“If minds are truly alive they will seek out books, for books are the human race recounting its memorable experiences, confronting its problems, searching for solutions, drawing the blueprints of the future.” Those words were penned by Harry Allen Overtreet, an American writer and lecturer best known for his book The Mature Mind, which contains such gems as, “All children, Diderot once observed, are essentially criminal. It is merely our good luck that their physical powers are still too limited to permit them to carry out their destructiveness.” Overstreet points out that maturity – the development of empathy, patience, respect, etc. – is the result of cultivating a particular mindset, not of chronological aging. Sadly, our society is plagued with immature grown-ups who never evolve beyond the self-centered perspective that, in adults, leads to sociopathic behavior.

Happily, there is hope. Study after study has revealed that reading fiction has a very real and positive influence on our ability to empathize with others. When we read fiction, we experience life from the perspective of the protagonist. We put ourselves in someone else’s shoes. What’s more, some studies indicate that reading fiction stimulates the same neurological regions that would be activated if we were going through the protagonist’s experience ourselves.

So, stories can expand our knowledge, insight, and capacity for caring. They can also, apparently, heal. According to a fascinating article by Ceridwen Dovey in The New Yorker, bibliotherapy, a term that dates back to the early 1900s, is the practice of reading for therapeutic effect – prescribing particular books as tonics to cure apathy, heartbreak, doubt, etc. According to a number of studies, even reading simply for pleasure has many benefits including deep relaxation, lower stress, higher self-esteem, better sleep.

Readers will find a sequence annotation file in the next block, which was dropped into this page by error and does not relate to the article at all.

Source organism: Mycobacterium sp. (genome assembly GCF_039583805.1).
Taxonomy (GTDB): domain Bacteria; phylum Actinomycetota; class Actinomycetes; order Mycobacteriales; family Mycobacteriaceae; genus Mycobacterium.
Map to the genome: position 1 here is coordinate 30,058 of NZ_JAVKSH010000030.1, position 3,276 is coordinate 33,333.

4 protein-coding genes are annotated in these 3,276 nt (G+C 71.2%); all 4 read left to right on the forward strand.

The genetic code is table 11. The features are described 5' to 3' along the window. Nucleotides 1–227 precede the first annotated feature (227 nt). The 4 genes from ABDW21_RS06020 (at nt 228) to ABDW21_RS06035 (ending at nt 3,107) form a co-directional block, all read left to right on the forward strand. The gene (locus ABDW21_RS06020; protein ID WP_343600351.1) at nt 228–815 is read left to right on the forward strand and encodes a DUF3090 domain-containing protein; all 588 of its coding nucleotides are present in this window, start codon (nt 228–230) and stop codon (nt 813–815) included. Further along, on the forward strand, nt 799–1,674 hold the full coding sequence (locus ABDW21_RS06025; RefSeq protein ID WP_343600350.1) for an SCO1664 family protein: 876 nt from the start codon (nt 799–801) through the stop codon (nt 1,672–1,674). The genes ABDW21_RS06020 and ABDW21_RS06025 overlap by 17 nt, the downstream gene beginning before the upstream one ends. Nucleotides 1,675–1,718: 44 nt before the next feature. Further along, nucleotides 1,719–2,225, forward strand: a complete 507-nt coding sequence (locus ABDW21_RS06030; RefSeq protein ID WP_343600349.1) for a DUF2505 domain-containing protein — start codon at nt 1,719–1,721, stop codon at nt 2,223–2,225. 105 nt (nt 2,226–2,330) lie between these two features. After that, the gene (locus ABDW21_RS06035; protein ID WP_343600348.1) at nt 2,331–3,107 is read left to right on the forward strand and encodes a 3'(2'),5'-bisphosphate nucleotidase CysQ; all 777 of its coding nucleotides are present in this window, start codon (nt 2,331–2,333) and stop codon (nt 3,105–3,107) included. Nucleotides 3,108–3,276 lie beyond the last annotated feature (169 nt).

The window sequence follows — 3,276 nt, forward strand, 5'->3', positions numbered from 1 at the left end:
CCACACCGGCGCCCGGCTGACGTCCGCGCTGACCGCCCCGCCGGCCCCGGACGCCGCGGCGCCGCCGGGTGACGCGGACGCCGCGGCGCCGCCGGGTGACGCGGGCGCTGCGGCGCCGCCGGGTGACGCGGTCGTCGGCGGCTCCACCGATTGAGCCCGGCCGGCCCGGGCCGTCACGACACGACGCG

Books, in short, make the world a better place – a more accepting, open-minded, and empathetic place. I recently read a blog post by a mom whose family lives in a tiny town of about 1,200 people in Nevada. The local school library hadn’t been able to purchase new books since the 90s, so she sent out an SOS asking people to donate “just one book.” In her plea she wrote, “We need racially diverse books. We need graphic novels. We need women’s studies. We need science … Everything that would make a difference in a young person’s life … Will you donate a book? … Something literary or fun—something that speaks to your truth, their truths. Something that teaches them something about the world. Makes them feel less alone?”

It is perhaps ironic that the solitary act of reading a book can make us feel less alone, but in these deeply troubled times, it may be one of our best hopes.

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Jamie Lee Wallace Hi. I’m Jamie. I am a content writer and branding consultant, columnist, sometime feature writer, prolific blogger, and aspiring fiction writer. I’m a mom, a student of equestrian arts, and a nature lover. I believe in small kindnesses, daily chocolate, and happy endings. Join me each Saturday for the Weekend Edition – a long-form post on writing and the writing life – and/or introduce yourself on FacebookTwitter, Instagram, or Pinterest. I don’t bite … usually.
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Get Out!! Plus Shareworthy Reading and Writing Links

Sunlight on the surface. A snapper in the depths.